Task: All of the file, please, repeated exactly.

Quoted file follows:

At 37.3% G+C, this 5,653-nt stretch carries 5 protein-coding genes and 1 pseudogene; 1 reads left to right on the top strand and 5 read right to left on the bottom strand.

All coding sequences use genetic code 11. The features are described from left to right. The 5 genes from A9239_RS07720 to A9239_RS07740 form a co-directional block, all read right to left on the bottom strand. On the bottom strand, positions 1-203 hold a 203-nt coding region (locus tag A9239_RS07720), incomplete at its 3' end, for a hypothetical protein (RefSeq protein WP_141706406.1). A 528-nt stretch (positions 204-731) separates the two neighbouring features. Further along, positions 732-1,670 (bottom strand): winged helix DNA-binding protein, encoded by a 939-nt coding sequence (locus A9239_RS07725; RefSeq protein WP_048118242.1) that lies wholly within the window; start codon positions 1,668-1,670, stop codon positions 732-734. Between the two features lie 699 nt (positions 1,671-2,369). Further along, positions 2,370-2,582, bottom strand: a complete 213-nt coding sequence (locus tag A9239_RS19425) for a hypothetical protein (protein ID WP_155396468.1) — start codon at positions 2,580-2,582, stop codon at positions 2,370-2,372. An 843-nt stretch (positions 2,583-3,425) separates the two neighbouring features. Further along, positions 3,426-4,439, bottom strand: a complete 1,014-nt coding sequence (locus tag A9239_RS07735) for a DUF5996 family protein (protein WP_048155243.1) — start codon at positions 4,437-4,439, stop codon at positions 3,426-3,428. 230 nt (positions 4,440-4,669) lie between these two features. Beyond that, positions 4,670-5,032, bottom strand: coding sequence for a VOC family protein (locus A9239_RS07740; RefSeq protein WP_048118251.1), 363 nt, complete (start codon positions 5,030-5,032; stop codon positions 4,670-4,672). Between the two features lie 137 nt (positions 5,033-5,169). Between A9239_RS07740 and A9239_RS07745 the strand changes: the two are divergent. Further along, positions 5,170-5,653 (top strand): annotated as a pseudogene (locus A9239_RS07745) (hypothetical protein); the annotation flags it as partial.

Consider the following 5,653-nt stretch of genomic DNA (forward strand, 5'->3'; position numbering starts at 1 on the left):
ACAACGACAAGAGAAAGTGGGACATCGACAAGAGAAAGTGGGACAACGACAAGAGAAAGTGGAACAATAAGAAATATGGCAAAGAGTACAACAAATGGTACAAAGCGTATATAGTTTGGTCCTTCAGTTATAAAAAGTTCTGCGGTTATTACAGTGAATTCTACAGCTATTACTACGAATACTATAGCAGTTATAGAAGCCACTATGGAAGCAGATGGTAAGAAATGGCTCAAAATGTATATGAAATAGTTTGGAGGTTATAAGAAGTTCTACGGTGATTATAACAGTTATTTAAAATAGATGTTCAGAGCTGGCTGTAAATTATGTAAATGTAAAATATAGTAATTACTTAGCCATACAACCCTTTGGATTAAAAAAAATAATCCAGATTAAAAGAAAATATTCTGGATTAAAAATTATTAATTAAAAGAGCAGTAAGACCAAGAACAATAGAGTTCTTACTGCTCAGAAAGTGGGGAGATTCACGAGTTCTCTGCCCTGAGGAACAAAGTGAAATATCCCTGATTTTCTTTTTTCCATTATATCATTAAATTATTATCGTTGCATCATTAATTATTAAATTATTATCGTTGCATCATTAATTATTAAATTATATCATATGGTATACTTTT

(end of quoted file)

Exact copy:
At 37.3% G+C, this 5,653-nt stretch carries 5 protein-coding genes and 1 pseudogene; 1 reads left to right on the top strand and 5 read right to left on the bottom strand.

All coding sequences use genetic code 11. The features are described from left to right. The 5 genes from A9239_RS07720 to A9239_RS07740 form a co-directional block, all read right to left on the bottom strand. On the bottom strand, positions 1-203 hold a 203-nt coding region (locus tag A9239_RS07720), incomplete at its 3' end, for a hypothetical protein (RefSeq protein WP_141706406.1). A 528-nt stretch (positions 204-731) separates the two neighbouring features. Further along, positions 732-1,670 (bottom strand): winged helix DNA-binding protein, encoded by a 939-nt coding sequence (locus A9239_RS07725; RefSeq protein WP_048118242.1) that lies wholly within the window; start codon positions 1,668-1,670, stop codon positions 732-734. Between the two features lie 699 nt (positions 1,671-2,369). Further along, positions 2,370-2,582, bottom strand: a complete 213-nt coding sequence (locus tag A9239_RS19425) for a hypothetical protein (protein ID WP_155396468.1) — start codon at positions 2,580-2,582, stop codon at positions 2,370-2,372. An 843-nt stretch (positions 2,583-3,425) separates the two neighbouring features. Further along, positions 3,426-4,439, bottom strand: a complete 1,014-nt coding sequence (locus tag A9239_RS07735) for a DUF5996 family protein (protein WP_048155243.1) — start codon at positions 4,437-4,439, stop codon at positions 3,426-3,428. 230 nt (positions 4,440-4,669) lie between these two features. Beyond that, positions 4,670-5,032, bottom strand: coding sequence for a VOC family protein (locus A9239_RS07740; RefSeq protein WP_048118251.1), 363 nt, complete (start codon positions 5,030-5,032; stop codon positions 4,670-4,672). Between the two features lie 137 nt (positions 5,033-5,169). Between A9239_RS07740 and A9239_RS07745 the strand changes: the two are divergent. Further along, positions 5,170-5,653 (top strand): annotated as a pseudogene (locus A9239_RS07745) (hypothetical protein); the annotation flags it as partial.

Consider the following 5,653-nt stretch of genomic DNA (forward strand, 5'->3'; position numbering starts at 1 on the left):
ACAACGACAAGAGAAAGTGGGACATCGACAAGAGAAAGTGGGACAACGACAAGAGAAAGTGGAACAATAAGAAATATGGCAAAGAGTACAACAAATGGTACAAAGCGTATATAGTTTGGTCCTTCAGTTATAAAAAGTTCTGCGGTTATTACAGTGAATTCTACAGCTATTACTACGAATACTATAGCAGTTATAGAAGCCACTATGGAAGCAGATGGTAAGAAATGGCTCAAAATGTATATGAAATAGTTTGGAGGTTATAAGAAGTTCTACGGTGATTATAACAGTTATTTAAAATAGATGTTCAGAGCTGGCTGTAAATTATGTAAATGTAAAATATAGTAATTACTTAGCCATACAACCCTTTGGATTAAAAAAAATAATCCAGATTAAAAGAAAATATTCTGGATTAAAAATTATTAATTAAAAGAGCAGTAAGACCAAGAACAATAGAGTTCTTACTGCTCAGAAAGTGGGGAGATTCACGAGTTCTCTGCCCTGAGGAACAAAGTGAAATATCCCTGATTTTCTTTTTTCCATTATATCATTAAATTATTATCGTTGCATCATTAATTATTAAATTATTATCGTTGCATCATTAATTATTAAATTATATCATATGGTATACTTTT